Rich List : 1000 Parasites Rule UK by (@RCGFRFI)

On 18 May, the Sunday Times pub­lished its annu­al fawn­ing trib­ute to the extraordin­ary wealth of the richest mem­bers of the rul­ing class. The Sunday Times Rich List 2014 tells us that ‘the rich have nev­er been rich­er’ and that to join the ranks of the 1,000 wealth­i­est people in Bri­tain requires a for­tune of £85m, and £190m to join the richest 500, more than double the £80m it required ten years ago. Oth­er fig­ures show:

Their col­lect­ive wealth is £519bn, up from £449bn a year ago, and double the 2009 level of £258bn.
There are 104 bil­lion­aires liv­ing in Bri­tain, and more live in Lon­don than in any oth­er city in the world.
The report says that ‘our super wealthy are giv­ing great­er amounts to char­ity than ever before.’ How­ever, the gush can­not hide the real­ity: that the amount they gave last year, £2.5bn, was a tiny frac­tion, 0.5%, of their wealth. You do not stay rich by giv­ing it away, but giv­ing a little bit is help­ful PR.

In a strik­ing demon­stra­tion of the dur­ab­il­ity of the 1688 set­tle­ment between the mon­archy and the landed aris­to­cracy, the lat­ter remain the wealth­i­est Brit­ish-born people: the Duke of West­min­ster (£8.5bn), Earl Cadogan and fam­ily (£4.2bn) and Bar­on­ess Howard de Walden and fam­ily (£2.5bn).

More broadly, recently-released fig­ures show that the top 10% of house­holds hold 44% of private wealth, five times that of the bot­tom 50% of house­holds (9%): one in 11 house­holds have a second prop­erty. Much of private wealth is based on house prices, and with the num­ber of £1m prop­er­ties doub­ling since 2008, and prices rising by more than 16% in Lon­don, it is evid­ent that a tiny minor­ity is doing well out of aus­ter­ity.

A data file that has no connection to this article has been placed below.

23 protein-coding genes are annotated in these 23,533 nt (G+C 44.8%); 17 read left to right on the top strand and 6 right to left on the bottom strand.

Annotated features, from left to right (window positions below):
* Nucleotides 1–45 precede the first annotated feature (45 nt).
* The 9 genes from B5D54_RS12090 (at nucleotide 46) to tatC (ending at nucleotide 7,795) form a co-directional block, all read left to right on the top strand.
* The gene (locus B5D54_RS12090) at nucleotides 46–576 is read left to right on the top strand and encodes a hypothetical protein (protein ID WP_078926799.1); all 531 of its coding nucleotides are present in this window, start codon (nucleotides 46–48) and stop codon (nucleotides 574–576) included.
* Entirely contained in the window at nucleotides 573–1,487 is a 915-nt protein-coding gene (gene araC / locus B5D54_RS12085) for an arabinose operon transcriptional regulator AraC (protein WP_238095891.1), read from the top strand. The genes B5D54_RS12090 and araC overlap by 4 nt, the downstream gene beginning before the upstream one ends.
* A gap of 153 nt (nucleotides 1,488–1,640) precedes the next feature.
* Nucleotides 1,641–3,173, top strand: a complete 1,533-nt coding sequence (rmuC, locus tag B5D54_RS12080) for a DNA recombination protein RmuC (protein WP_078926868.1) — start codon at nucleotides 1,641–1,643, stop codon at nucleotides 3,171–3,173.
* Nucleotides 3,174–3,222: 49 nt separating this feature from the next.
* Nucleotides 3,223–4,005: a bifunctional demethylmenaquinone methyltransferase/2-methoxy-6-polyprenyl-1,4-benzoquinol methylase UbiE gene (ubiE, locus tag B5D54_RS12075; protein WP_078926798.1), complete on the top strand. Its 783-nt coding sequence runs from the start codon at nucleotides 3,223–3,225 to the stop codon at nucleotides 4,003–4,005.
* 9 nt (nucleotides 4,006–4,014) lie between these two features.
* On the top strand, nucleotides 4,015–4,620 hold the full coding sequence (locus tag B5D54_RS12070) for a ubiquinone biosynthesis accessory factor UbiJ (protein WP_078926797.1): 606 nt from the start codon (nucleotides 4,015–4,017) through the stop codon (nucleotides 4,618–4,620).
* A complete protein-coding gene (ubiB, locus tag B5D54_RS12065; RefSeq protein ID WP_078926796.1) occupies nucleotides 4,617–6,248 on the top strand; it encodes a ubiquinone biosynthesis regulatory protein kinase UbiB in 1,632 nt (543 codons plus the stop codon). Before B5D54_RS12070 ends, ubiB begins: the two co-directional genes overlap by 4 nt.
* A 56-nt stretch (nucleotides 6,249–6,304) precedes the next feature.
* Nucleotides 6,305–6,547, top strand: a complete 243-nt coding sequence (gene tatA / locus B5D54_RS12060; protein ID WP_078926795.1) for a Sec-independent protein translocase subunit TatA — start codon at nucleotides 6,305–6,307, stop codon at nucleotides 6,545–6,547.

But then that is its pur­pose: to impose a fun­da­ment­al and decis­ive shift in the bal­ance of wealth and power in favour of the rul­ing class and its hangers-on.

The Sunday Times help­fully spells out what this means for the rest of us: ‘After cen­tur­ies of rul­ing the world, west­ern demo­cracy is on its last legs, crushed under the weight of a bloated state. If we want to stay at the top of the glob­al heap we must look east, where the Asi­an mod­el – min­im­al wel­fare, restric­ted rights – is pro­du­cing the world’s most suc­cess­ful soci­et­ies.’ Such suc­cess in Bri­tain must now be meas­ured by the soar­ing levels of bene­fit sanc­tions and food bank usage.

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Rishma Dhaliwal

Rishma Dhaliwal

Edit­or / PR Con­sult­ant at No Bounds
Rishma Dhali­w­al has extens­ive exper­i­ence study­ing and work­ing in the music and media industry. Hav­ing writ­ten a thes­is on how Hip Hop acts as a social move­ment, she has spent years research­ing and con­nect­ing with artists who use the art form as a tool for bring­ing a voice to the voice­less. Cur­rently work­ing in TV, Rishma brings her PR and media know­ledge to I am Hip Hop and oth­er pro­jects by No Bounds.

About Rishma Dhaliwal

Rishma Dhaliwal
Rishma Dhaliwal has extensive experience studying and working in the music and media industry. Having written a thesis on how Hip Hop acts as a social movement, she has spent years researching and connecting with artists who use the art form as a tool for bringing a voice to the voiceless. Currently working in TV, Rishma brings her PR and media knowledge to I am Hip Hop and other projects by No Bounds.

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